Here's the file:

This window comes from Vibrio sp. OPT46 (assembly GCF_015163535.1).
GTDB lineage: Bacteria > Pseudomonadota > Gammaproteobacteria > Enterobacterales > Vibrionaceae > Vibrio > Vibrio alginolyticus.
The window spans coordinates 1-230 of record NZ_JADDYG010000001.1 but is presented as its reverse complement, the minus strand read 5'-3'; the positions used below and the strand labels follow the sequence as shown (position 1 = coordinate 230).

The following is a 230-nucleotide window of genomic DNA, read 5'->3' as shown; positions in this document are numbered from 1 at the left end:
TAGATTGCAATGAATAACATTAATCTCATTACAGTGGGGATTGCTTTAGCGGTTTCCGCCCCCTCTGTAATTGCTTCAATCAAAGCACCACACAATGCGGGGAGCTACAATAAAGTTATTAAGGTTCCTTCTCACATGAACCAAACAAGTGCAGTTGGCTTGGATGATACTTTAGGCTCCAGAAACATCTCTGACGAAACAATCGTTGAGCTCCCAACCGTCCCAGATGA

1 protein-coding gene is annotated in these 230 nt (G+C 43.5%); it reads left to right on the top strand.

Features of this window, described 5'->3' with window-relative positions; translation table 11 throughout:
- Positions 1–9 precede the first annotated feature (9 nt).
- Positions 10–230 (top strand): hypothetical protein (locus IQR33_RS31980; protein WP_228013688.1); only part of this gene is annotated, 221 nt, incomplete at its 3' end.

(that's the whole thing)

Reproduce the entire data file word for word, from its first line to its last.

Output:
This window comes from Vibrio sp. OPT46 (assembly GCF_015163535.1).
GTDB lineage: Bacteria > Pseudomonadota > Gammaproteobacteria > Enterobacterales > Vibrionaceae > Vibrio > Vibrio alginolyticus.
The window spans coordinates 1-230 of record NZ_JADDYG010000001.1 but is presented as its reverse complement, the minus strand read 5'-3'; the positions used below and the strand labels follow the sequence as shown (position 1 = coordinate 230).

The following is a 230-nucleotide window of genomic DNA, read 5'->3' as shown; positions in this document are numbered from 1 at the left end:
TAGATTGCAATGAATAACATTAATCTCATTACAGTGGGGATTGCTTTAGCGGTTTCCGCCCCCTCTGTAATTGCTTCAATCAAAGCACCACACAATGCGGGGAGCTACAATAAAGTTATTAAGGTTCCTTCTCACATGAACCAAACAAGTGCAGTTGGCTTGGATGATACTTTAGGCTCCAGAAACATCTCTGACGAAACAATCGTTGAGCTCCCAACCGTCCCAGATGA

1 protein-coding gene is annotated in these 230 nt (G+C 43.5%); it reads left to right on the top strand.

Features of this window, described 5'->3' with window-relative positions; translation table 11 throughout:
- Positions 1–9 precede the first annotated feature (9 nt).
- Positions 10–230 (top strand): hypothetical protein (locus IQR33_RS31980; protein WP_228013688.1); only part of this gene is annotated, 221 nt, incomplete at its 3' end.